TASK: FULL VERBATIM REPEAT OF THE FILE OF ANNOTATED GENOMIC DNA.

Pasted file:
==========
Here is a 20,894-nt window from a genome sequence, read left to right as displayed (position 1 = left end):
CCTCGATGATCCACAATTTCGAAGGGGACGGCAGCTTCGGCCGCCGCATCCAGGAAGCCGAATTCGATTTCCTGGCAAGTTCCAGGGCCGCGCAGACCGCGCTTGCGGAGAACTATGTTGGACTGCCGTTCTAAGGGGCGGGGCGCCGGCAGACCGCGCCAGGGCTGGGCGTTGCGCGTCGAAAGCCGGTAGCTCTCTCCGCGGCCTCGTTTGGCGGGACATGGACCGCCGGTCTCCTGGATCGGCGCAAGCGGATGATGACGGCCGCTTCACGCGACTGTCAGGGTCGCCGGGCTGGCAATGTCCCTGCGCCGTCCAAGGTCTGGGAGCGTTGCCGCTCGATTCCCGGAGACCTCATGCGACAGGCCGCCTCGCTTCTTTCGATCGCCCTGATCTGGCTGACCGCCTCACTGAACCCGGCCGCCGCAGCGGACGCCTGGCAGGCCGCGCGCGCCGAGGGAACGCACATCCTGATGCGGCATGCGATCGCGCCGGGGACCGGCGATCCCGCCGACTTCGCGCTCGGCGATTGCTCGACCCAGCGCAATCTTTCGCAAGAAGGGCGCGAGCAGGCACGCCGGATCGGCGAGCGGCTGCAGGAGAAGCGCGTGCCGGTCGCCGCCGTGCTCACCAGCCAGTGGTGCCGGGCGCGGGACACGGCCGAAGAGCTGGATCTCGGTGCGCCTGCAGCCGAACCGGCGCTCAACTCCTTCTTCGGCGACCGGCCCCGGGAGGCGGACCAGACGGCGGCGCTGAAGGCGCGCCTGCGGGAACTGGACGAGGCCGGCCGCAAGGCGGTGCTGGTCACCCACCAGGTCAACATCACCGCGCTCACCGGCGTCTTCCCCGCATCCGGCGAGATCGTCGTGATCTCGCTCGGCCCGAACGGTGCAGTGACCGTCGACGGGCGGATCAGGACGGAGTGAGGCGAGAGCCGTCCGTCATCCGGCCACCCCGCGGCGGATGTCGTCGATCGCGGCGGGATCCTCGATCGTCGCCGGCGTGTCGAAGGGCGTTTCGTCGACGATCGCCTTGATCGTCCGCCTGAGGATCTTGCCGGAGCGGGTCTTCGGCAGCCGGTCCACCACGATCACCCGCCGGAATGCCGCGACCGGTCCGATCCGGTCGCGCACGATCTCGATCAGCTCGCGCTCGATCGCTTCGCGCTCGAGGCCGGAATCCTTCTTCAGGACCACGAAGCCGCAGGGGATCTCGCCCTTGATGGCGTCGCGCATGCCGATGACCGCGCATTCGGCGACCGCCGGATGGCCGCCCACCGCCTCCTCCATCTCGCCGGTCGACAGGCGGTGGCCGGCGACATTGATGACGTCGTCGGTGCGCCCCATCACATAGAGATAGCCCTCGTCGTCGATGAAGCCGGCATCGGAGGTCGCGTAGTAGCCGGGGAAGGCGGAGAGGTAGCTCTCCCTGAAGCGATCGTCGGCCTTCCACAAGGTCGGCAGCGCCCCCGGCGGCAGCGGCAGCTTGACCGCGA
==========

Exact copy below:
Here is a 20,894-nt window from a genome sequence, read left to right as displayed (position 1 = left end):
CCTCGATGATCCACAATTTCGAAGGGGACGGCAGCTTCGGCCGCCGCATCCAGGAAGCCGAATTCGATTTCCTGGCAAGTTCCAGGGCCGCGCAGACCGCGCTTGCGGAGAACTATGTTGGACTGCCGTTCTAAGGGGCGGGGCGCCGGCAGACCGCGCCAGGGCTGGGCGTTGCGCGTCGAAAGCCGGTAGCTCTCTCCGCGGCCTCGTTTGGCGGGACATGGACCGCCGGTCTCCTGGATCGGCGCAAGCGGATGATGACGGCCGCTTCACGCGACTGTCAGGGTCGCCGGGCTGGCAATGTCCCTGCGCCGTCCAAGGTCTGGGAGCGTTGCCGCTCGATTCCCGGAGACCTCATGCGACAGGCCGCCTCGCTTCTTTCGATCGCCCTGATCTGGCTGACCGCCTCACTGAACCCGGCCGCCGCAGCGGACGCCTGGCAGGCCGCGCGCGCCGAGGGAACGCACATCCTGATGCGGCATGCGATCGCGCCGGGGACCGGCGATCCCGCCGACTTCGCGCTCGGCGATTGCTCGACCCAGCGCAATCTTTCGCAAGAAGGGCGCGAGCAGGCACGCCGGATCGGCGAGCGGCTGCAGGAGAAGCGCGTGCCGGTCGCCGCCGTGCTCACCAGCCAGTGGTGCCGGGCGCGGGACACGGCCGAAGAGCTGGATCTCGGTGCGCCTGCAGCCGAACCGGCGCTCAACTCCTTCTTCGGCGACCGGCCCCGGGAGGCGGACCAGACGGCGGCGCTGAAGGCGCGCCTGCGGGAACTGGACGAGGCCGGCCGCAAGGCGGTGCTGGTCACCCACCAGGTCAACATCACCGCGCTCACCGGCGTCTTCCCCGCATCCGGCGAGATCGTCGTGATCTCGCTCGGCCCGAACGGTGCAGTGACCGTCGACGGGCGGATCAGGACGGAGTGAGGCGAGAGCCGTCCGTCATCCGGCCACCCCGCGGCGGATGTCGTCGATCGCGGCGGGATCCTCGATCGTCGCCGGCGTGTCGAAGGGCGTTTCGTCGACGATCGCCTTGATCGTCCGCCTGAGGATCTTGCCGGAGCGGGTCTTCGGCAGCCGGTCCACCACGATCACCCGCCGGAATGCCGCGACCGGTCCGATCCGGTCGCGCACGATCTCGATCAGCTCGCGCTCGATCGCTTCGCGCTCGAGGCCGGAATCCTTCTTCAGGACCACGAAGCCGCAGGGGATCTCGCCCTTGATGGCGTCGCGCATGCCGATGACCGCGCATTCGGCGACCGCCGGATGGCCGCCCACCGCCTCCTCCATCTCGCCGGTCGACAGGCGGTGGCCGGCGACATTGATGACGTCGTCGGTGCGCCCCATCACATAGAGATAGCCCTCGTCGTCGATGAAGCCGGCATCGGAGGTCGCGTAGTAGCCGGGGAAGGCGGAGAGGTAGCTCTCCCTGAAGCGATCGTCGGCCTTCCACAAGGTCGGCAGCGCCCCCGGCGGCAGCGGCAGCTTGACCGCGA